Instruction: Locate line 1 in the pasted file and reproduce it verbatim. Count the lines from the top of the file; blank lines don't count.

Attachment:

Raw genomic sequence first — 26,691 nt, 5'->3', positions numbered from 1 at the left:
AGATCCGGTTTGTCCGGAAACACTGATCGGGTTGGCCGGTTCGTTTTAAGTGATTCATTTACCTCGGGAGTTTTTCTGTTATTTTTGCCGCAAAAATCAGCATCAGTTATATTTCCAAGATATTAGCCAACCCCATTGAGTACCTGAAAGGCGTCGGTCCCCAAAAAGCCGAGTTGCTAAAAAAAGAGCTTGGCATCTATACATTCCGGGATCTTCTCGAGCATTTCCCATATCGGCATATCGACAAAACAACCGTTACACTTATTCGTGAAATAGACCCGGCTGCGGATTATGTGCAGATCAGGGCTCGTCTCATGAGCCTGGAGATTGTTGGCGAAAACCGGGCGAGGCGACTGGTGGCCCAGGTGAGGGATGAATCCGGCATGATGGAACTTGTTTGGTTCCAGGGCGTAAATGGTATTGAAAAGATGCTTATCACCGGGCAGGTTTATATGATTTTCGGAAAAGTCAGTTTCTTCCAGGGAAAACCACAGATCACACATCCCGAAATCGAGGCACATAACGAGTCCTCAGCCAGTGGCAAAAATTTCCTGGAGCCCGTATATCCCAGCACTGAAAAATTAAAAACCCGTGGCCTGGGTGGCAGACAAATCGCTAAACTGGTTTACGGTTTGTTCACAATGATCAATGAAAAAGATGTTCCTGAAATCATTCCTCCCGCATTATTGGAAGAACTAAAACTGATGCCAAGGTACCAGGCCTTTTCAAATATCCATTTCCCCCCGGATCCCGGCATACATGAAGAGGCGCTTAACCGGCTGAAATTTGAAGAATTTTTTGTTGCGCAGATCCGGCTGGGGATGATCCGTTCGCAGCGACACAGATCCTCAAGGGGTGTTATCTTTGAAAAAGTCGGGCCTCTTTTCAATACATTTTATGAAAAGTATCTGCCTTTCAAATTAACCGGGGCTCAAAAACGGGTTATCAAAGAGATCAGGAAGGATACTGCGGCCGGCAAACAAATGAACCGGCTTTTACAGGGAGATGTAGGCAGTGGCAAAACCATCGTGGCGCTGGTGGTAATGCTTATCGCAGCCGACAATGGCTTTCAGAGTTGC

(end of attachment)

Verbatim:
Raw genomic sequence first — 26,691 nt, 5'->3', positions numbered from 1 at the left: